|Home About NBCH Members Only Programs & Events News Publications Health Policy|
NBCH is pleased with the recent efforts in Congress and by the President to enact legislation to create a national framework through a voluntary provider reporting system. However, NBCH is concerned with the fast legislative pace by which this issue was addressed in Congress. Without detailed consideration given to important components, there may be serious, unintended consequences, namely eliminating public access to data about physician care.
The newly enacted law, PL 109-41, works toward the vital goal of including providers in the error prevention process, namely by encouraging them to voluntarily report medical error information to certified patient safety organizations (PSOs). Obviously, to encourage providers to voluntarily report mistakes, the bill must grant providers liability and confidentiality protections for the information submitted to the PSO.
In concept, this is a positive step toward creating an environment conducive to voluntary reporting, as well as encouraging the establishment of PSOs. However, it is important that legislation does not jeopardize the ability for employers, business coalitions and consumers to continue to access provider level data. These constituencies have a long history of working cooperatively with providers on quality improvement issues, and with the right data collection and reporting tools and resources in place, these groups want to work with all providers to improve the operation of their practices and the care they provide.
In fact, business coalitions have been quite effective in a variety of grassroots quality improvement efforts due to their ability to coalesce the action of many employers, which is a key component to creating market incentives for improved health care quality and value. Business coalitions can have a strong impact in their markets and, in turn, can be instrumental in encouraging data reporting, collecting and analysis methods rewards performance-focused activities. However, to continue to truly impact the quality of care given by providers, business coalitions, employers and consumers need to have as much information as possible about individual and group physician practices.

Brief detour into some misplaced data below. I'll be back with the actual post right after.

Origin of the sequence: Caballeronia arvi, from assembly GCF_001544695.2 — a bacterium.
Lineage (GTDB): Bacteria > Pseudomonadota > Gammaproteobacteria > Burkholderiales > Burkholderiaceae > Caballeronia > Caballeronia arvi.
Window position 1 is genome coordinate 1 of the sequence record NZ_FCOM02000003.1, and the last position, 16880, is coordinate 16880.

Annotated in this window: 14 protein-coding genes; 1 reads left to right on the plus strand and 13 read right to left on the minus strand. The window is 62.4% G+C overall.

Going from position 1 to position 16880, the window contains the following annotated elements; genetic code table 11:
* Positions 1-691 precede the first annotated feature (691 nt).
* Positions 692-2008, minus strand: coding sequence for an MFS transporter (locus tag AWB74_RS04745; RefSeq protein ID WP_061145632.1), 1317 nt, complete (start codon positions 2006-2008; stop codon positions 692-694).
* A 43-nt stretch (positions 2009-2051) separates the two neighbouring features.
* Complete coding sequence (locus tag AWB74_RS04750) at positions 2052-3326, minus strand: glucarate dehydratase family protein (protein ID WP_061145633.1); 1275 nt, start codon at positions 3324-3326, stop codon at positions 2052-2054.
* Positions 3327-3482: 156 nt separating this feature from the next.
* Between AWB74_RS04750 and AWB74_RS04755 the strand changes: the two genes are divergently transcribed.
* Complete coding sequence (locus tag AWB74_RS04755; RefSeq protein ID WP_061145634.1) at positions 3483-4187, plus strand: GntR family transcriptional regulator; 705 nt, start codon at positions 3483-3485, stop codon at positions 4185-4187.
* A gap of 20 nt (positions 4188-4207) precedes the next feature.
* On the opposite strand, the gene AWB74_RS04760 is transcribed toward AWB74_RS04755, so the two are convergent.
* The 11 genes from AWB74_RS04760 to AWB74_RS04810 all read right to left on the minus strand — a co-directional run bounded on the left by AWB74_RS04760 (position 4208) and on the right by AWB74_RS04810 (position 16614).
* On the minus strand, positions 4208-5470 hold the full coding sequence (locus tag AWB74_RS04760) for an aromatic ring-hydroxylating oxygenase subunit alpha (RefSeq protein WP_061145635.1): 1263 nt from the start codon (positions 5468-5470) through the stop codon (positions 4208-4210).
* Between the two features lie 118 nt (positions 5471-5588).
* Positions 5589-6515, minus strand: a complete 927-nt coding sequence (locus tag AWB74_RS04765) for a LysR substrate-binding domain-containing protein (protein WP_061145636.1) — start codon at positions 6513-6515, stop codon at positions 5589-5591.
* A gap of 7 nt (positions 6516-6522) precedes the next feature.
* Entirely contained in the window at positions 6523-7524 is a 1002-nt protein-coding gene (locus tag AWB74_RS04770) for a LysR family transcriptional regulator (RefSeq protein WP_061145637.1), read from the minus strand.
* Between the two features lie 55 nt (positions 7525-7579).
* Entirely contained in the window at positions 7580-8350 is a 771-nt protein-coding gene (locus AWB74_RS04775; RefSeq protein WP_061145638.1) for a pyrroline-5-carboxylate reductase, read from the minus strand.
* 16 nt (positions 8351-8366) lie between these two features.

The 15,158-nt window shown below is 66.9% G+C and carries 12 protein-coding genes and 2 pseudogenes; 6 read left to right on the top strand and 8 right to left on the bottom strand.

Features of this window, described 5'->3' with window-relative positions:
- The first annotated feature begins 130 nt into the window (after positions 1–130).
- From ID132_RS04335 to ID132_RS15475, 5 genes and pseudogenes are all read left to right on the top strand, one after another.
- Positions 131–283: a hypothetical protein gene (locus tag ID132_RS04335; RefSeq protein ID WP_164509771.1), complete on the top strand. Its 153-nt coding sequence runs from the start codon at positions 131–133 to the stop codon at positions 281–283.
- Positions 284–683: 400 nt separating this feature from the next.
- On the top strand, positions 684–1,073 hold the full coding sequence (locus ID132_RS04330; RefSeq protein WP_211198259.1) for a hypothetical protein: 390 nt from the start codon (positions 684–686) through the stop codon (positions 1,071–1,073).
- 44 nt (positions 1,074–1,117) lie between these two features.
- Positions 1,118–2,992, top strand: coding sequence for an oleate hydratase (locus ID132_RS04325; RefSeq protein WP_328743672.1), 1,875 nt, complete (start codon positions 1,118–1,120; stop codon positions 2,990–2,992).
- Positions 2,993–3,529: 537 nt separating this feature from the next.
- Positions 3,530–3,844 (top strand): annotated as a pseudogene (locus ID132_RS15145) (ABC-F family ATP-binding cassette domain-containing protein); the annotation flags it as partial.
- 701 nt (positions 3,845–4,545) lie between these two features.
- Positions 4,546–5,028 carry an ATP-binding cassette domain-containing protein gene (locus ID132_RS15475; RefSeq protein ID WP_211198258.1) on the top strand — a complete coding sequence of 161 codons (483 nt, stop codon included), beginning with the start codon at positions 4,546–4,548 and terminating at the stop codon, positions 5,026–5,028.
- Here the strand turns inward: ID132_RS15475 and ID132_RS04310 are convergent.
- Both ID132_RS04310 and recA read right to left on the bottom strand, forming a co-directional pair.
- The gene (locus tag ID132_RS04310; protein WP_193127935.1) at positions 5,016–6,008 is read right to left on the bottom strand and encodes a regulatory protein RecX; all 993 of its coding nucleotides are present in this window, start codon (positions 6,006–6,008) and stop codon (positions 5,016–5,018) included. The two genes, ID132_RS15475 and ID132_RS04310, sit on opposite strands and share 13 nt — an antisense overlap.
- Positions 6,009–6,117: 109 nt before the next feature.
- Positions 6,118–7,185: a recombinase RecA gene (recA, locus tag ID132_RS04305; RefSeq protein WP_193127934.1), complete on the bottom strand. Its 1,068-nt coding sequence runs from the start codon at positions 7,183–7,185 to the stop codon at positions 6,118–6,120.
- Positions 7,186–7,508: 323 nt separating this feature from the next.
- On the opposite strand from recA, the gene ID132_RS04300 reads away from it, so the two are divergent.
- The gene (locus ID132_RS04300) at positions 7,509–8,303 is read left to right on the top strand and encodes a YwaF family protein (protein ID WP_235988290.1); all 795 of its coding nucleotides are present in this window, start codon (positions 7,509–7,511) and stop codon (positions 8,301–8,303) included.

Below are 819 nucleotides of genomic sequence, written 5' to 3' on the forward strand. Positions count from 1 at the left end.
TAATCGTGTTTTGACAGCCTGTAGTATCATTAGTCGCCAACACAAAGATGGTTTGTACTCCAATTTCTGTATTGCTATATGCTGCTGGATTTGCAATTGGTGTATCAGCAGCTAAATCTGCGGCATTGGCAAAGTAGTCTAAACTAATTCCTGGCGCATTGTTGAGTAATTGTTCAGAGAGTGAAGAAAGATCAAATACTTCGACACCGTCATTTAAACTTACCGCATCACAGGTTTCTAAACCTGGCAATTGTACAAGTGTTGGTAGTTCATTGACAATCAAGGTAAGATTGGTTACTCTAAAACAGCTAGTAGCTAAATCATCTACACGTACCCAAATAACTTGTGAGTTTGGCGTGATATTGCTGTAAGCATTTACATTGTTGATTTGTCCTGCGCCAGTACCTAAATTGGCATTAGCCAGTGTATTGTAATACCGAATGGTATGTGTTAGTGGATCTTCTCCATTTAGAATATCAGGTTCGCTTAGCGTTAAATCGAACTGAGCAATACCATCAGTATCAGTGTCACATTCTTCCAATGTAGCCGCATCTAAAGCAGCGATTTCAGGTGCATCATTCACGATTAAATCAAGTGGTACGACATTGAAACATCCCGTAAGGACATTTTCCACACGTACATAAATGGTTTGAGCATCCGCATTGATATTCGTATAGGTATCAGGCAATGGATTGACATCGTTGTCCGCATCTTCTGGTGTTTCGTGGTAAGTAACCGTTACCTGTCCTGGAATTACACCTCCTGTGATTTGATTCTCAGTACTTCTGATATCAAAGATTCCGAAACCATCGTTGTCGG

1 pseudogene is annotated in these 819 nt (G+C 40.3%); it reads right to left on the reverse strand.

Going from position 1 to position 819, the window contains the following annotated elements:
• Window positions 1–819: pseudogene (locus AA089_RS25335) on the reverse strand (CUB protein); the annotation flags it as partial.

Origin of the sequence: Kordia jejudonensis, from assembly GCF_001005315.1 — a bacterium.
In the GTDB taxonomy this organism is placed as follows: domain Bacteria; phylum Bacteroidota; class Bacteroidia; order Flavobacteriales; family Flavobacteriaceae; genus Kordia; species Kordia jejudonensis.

NBCH is concerned that information now publicly available, either voluntarily or through operation of federal, state or local requirements, would be shielded from public access by the new patient safety reporting law. The most important point on this issue is that only information collected and developed by a provider solely for reporting to a PSO should be protected from public disclosure. Additionally, all future data must be available for public access upon government or purchaser request. On a similar issue, legislation should not preempt or limit any existing or future federal, state or local reporting requirements.
As the Department of Health and Human Services works to implement this new national, voluntary provider data reporting system, NBCH hopes that these concerns are taken into consideration. Provider data is very powerful information if it is used correctly and very dangerous and misleading if it is not. Transparency, disclosure of and access to provider level information is absolutely essential to business coalition and employer efforts to improve health care quality, to conduct value-based purchasing, and to provide consumer education and choice.